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Minorities More Likely to Be Hospitalized With Flu, CDC Says

Vaccine rate is also lower in Black, Hispanic and American Indian/Alaska Native adults

spinner image nurse prepares to administer a flu vaccination to a man
Juan Carlos Lucas/NurPhoto

Each year the flu sends hundreds of thousands of American adults to the hospital, and a new report finds that people of color are much more likely than whites to make those visits.

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Between 2009 and 2022, hospitalization rates were nearly 80 percent higher among Black adults than white adults, a study from the Centers for Disease Control and Prevention (CDC) found. And rates were 30 percent higher among American Indian/Alaska Native adults and 20 percent higher Hispanics, compared to their white counterparts.

The findings, published Oct. 18, come ahead of what some experts are predicting could be a particularly bad year for the flu. After two relatively tame years, thanks in large part to pandemic precautions that helped to cut down on the spread of respiratory illnesses, including influenza, “we might be ripe for a severe season,” Carla Black, a CDC epidemiologist, said during a briefing with reporters.

Flu vaccinations lag, while inequities persist

Health experts say one of the best ways to avoid winding up in the hospital with the flu is to get the annual flu shot. It may not safeguard against any infection, but it can make symptoms less severe if you do catch the bug.

Still, only about half of adults in the U.S. typically roll up their sleeves for the shot, CDC data shows. And flu vaccination coverage has been consistently lower among Black, Hispanic and American Indian/Alaska Native adults in the last several years. Fewer than 43 percent of adults in these groups got the flu shot during the 2021–2022 flu season, compared to 54 percent of white adults.

Explanations for these inequities run the gamut, the report’s authors note. Lack of health insurance and vaccine misinformation play a role — two factors that have also had damaging effects during the COVID-19 pandemic. And “lack of access to culturally competent providers and negative experiences with the health care system are still barriers for many people from certain racial and ethnic minority groups,” Black said.

Even those who have access to health care may be slipping through the cracks. Among adults who reported a recent medical checkup, vaccination coverage was still lower for racial and ethnic minorities than for white adults, Black said. “This suggests that health care providers are missing opportunities during routine medical appointments to vaccinate people from certain groups,” she added.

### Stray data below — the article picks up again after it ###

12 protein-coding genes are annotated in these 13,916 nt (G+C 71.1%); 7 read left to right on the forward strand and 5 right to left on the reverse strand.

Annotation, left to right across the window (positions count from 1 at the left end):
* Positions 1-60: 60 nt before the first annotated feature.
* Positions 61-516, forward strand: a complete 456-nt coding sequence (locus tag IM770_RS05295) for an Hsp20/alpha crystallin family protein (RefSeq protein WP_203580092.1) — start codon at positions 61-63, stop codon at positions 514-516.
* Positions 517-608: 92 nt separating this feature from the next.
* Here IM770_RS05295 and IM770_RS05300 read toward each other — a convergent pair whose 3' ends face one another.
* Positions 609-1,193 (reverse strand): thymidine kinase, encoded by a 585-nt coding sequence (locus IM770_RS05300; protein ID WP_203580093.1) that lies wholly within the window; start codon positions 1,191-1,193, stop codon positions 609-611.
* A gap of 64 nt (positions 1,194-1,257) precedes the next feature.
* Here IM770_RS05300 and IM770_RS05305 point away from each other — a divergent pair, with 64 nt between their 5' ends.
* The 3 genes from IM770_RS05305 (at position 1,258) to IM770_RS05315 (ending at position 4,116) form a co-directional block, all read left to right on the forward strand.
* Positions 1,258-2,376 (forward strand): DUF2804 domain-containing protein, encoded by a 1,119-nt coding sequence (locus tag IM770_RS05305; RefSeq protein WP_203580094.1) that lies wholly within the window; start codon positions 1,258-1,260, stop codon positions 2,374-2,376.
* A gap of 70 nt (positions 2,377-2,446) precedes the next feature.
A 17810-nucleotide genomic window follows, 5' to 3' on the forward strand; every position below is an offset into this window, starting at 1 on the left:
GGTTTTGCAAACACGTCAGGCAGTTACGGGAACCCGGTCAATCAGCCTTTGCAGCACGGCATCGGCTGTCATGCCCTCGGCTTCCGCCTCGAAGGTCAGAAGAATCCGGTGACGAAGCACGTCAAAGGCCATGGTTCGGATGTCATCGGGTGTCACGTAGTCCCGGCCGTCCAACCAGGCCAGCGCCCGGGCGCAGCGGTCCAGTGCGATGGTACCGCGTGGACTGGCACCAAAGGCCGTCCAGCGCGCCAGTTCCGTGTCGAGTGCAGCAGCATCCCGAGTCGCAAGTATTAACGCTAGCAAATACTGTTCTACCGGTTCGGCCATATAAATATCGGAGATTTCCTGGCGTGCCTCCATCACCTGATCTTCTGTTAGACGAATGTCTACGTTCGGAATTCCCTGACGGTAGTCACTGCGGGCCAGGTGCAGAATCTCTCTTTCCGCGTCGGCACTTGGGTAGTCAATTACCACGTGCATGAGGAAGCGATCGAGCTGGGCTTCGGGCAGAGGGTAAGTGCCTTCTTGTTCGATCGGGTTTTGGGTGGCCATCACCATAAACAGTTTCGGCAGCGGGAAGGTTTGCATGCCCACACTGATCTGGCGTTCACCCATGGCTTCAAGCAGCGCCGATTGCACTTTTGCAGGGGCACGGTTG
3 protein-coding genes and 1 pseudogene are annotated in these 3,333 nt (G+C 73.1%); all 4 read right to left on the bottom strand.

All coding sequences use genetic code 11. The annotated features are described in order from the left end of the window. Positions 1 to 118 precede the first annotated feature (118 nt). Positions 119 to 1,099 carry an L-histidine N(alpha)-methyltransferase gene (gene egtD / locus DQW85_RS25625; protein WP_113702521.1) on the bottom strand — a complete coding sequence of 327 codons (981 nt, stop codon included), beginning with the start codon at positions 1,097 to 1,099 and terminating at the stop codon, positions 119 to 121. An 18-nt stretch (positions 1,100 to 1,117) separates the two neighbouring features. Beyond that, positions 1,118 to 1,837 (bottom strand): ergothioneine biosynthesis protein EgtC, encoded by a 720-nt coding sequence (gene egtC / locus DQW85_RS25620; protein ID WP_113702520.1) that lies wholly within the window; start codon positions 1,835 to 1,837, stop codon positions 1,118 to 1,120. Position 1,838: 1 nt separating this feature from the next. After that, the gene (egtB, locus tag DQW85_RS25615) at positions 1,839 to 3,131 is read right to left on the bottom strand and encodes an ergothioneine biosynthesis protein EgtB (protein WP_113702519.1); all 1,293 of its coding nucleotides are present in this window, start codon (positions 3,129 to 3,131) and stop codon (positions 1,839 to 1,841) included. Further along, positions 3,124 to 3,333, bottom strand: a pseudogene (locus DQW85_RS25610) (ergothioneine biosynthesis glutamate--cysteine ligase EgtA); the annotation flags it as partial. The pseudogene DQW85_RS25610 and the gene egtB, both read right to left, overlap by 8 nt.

What’s more, the CDC notes that racism and prejudice are also known to worsen inequalities. “Improving access to and trust in flu vaccines among people is critical to help reduce inequities,” CDC Acting Principal Deputy Director Debra Houry, M.D., said.

Lower vaccination rates may be contributing to the disparities seen in hospitalization rates, the CDC says. It’s likely chronic diseases, some of which are more common in certain minority populations, also play a role. Conditions like asthma, diabetes and obesity can increase the risk for serious flu complications and hospitalization.

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Now is the time to get the flu shot

If you haven’t had your flu shot yet, now is the time to get it, since flu activity typically starts to pick up in October. (The CDC has already noted an early uptick in flu cases, with the Southeast and South Central areas of the country reporting the highest levels.)

“It takes about two weeks after you get your vaccine for your body’s immune system to mount a good antibody response. You need to factor that time into it as well,” Nipunie Rajapakse, M.D., a pediatric infectious diseases physician at the Mayo Clinic Children’s Center, explained in a news release.

Everyone 6 months and older is encouraged to get the vaccine. And this year, health officials are urging all adults 65 and older to get what’s known as a high-dose version of the flu shot (there are three different options to choose from).

Older adults are among those at highest risk for complications from the flu and account for the majority of flu-related hospitalizations and deaths. The CDC estimates that the flu was responsible for between 140,000 to 710,000 hospitalizations and 12,000 to 52,000 deaths annually between 2010 and 2020.

“Vaccination is the best defense we have against the worst outcomes of getting the flu,” the CDC’s Houry said. 

Rachel Nania writes about health care and health policy for AARP. Previously she was a reporter and editor for WTOP Radio in Washington, D.C. A recipient of a Gracie Award and a regional Edward R. Murrow Award, she also participated in a dementia fellowship with the National Press Foundation.

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